2020 revenue: $48.66 billion
2019 revenue: $47.45 billion
Headquarters: Basel, Switzerland
Novartis officially folded in The Medicines Company at the beginning of 2020. The next step would securing an FDA go-ahead for the $9.7 billion acquisition’s centerpiece—PCSK9 cholesterol drug inclisiran—to get the blockbuster ball rolling. But COVID-19 derailed that plan.
When the original decision date came in December, the FDA issued a complete response letter, not because of efficacy, or safety, but unresolved “inspection-related conditions” at a facility in Italy where a contractor helps manufacture the drug. The agency wasn’t able to inspect the plant due to COVID-19, and it wasn’t satisfied with the paperwork Novartis provided instead.
The drug did get an EU green light under the brand Leqvio in December, but its U.S. timeline remains unclear. Novartis CEO Vas Narasimhan said Novartis would respond to FDA's requests by Q3 of this year. But if the agency insists on an on-site check-up—and with foreign travel restrictions still in place, the approval could remain stalled. Meanwhile, Novartis is working on a tech transfer to its own facility.
Leqvio wasn’t the only regulatory setback Novartis suffered last year. The Swiss pharma was aiming for a 2021 filing for a new formulation of gene therapy Zolgensma that’s infused into the spinal fluid rather than intravenously. If approved, it would allow the drug to reach spinal muscular atrophy patients up to 5 years of age.
However, the FDA said it wants a separate pivotal phase 3 trial on top of an existing phase 1/2 study to consider Novartis’ application. The new requirement effectively pushed a filing to at least 2023, industry watchers figured.
And while Zolgensma’s intrathecal formulation hit a snag, Roche was able to launch a new oral option, Evrysdi, for SMA patients 2 months and older. But SVB Leerink analyst Mani Foroohar predicted Evrysdi would mainly steal share from Biogen’s Spinraza in older patients.
Thanks to an EU approval and Japan’s reimbursement decision in May, Zolgensma raked in sales of $920 million in 2020, up about 150% year over year despite the pandemic.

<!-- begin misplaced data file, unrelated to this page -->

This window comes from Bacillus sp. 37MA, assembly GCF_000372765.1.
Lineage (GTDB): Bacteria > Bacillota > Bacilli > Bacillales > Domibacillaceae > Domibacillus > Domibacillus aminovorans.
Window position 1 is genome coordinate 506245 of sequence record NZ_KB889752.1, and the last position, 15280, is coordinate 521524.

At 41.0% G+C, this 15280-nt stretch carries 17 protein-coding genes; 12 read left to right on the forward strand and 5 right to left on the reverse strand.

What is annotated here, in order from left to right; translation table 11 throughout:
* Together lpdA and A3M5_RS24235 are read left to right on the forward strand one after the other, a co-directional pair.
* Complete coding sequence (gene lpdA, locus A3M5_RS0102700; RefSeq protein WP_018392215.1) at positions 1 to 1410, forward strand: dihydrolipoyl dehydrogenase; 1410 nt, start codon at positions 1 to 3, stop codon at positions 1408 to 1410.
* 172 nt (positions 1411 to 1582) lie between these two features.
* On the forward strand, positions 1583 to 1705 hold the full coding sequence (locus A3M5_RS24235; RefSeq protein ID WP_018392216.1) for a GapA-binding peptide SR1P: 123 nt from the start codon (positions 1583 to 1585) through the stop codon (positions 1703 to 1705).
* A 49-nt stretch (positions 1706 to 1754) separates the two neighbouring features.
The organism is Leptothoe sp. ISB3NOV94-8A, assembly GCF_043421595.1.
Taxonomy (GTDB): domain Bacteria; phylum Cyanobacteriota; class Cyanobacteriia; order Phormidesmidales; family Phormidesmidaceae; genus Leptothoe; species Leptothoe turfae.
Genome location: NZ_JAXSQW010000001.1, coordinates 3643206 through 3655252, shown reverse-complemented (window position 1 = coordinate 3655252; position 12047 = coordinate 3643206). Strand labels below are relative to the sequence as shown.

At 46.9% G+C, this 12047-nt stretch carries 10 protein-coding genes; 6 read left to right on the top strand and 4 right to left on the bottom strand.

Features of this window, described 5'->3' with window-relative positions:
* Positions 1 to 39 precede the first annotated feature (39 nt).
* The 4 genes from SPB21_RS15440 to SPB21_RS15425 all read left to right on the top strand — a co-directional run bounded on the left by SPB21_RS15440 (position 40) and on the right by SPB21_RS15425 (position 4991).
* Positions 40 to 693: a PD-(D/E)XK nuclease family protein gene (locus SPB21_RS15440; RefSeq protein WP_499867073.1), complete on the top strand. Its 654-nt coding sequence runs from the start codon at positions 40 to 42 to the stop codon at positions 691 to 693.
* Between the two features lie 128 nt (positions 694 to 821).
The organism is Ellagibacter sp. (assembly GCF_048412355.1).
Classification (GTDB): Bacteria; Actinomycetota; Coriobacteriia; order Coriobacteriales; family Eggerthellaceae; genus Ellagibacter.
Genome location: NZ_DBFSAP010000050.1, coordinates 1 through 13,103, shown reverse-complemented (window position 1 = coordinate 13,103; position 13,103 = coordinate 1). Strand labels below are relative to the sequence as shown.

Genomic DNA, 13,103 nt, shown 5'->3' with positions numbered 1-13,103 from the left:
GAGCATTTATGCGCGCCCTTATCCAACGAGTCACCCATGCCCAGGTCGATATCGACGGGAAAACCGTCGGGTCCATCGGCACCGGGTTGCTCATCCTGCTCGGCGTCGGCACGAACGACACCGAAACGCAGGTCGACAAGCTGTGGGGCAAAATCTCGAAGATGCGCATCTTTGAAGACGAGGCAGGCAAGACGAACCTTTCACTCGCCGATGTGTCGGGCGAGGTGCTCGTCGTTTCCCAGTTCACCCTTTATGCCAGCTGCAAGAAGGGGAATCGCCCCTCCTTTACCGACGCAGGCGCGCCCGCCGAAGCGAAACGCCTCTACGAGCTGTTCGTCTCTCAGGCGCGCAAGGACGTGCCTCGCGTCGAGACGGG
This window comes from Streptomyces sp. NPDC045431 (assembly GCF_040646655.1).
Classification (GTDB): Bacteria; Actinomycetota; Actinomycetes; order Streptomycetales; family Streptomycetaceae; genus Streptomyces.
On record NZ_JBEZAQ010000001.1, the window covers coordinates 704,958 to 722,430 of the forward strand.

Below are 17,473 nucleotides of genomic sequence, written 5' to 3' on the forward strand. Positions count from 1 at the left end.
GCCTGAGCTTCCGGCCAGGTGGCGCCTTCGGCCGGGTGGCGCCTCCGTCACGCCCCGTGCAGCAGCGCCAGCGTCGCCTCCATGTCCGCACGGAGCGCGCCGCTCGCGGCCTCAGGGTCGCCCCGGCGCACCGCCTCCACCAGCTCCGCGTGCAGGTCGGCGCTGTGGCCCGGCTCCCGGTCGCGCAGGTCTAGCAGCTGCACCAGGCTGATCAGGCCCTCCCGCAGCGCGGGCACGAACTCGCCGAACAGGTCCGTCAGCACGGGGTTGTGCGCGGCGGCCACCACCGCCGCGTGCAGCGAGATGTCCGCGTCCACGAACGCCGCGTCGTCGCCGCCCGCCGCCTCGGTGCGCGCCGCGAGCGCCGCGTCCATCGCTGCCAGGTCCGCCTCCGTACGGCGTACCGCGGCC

Those road bumps aside, Novartis chalked up several wins in 2020. It turned the cancer drug ofatumumab into an FDA-approved multiple sclerosis therapy now sold under the brand Kesimpta. It’s viewed as a fierce in-class rival to Roche’s fast-growing Ocrevus.
So far, Kesimpta is suffering from a slow launch just as Ocrevus’ growth slows down. Doctors have been hesitant to switch therapies and worry that the two drugs’ mechanism of targeting B cells could reduce protection against COVID or response to vaccinations, the company said.Novartis pharma chief Marie-France Tschudin said the company is running some related tests to help patients and physicians feel more comfortable using the med amid the pandemic.
Besides Kesimpta, Novartis won U.S. clearance for Tabrecta in non-small cell lung cancer with MET exon 14 skipping mutations, which make up about 3% to 4% of newly diagnosed NSCLC cases. The May approval came nine months ahead of Merck KGaA’s rival Tepmetko in the same indication.
Cosentyx, currently Novartis’ top-selling drug with $4.0 billion in 2020 sales, added non-radiographic axial spondyloarthritis to its label, matching up to Eli Lilly’s IL-17 rival Taltz.
Heart med Entresto—another key growth engine at the Swiss pharma—recently snagged an FDA go-ahead to expand into heart failure with preserved ejection fraction (HFpEF). It’s a significant win, given how the drug narrowly missed its primary goal in that patient group in a phase 3 trial. About 2 million of HFpEF patients in the U.S. have an ejection fraction below normal, according to Novartis’ estimates.
The drug delivered a 44% year-over-year sales growth, to $2.50 billion in 2020. With the new indication, Novartis’ dialing up peak Entresto sales by $1 billion to around $4 billion to $5 billion.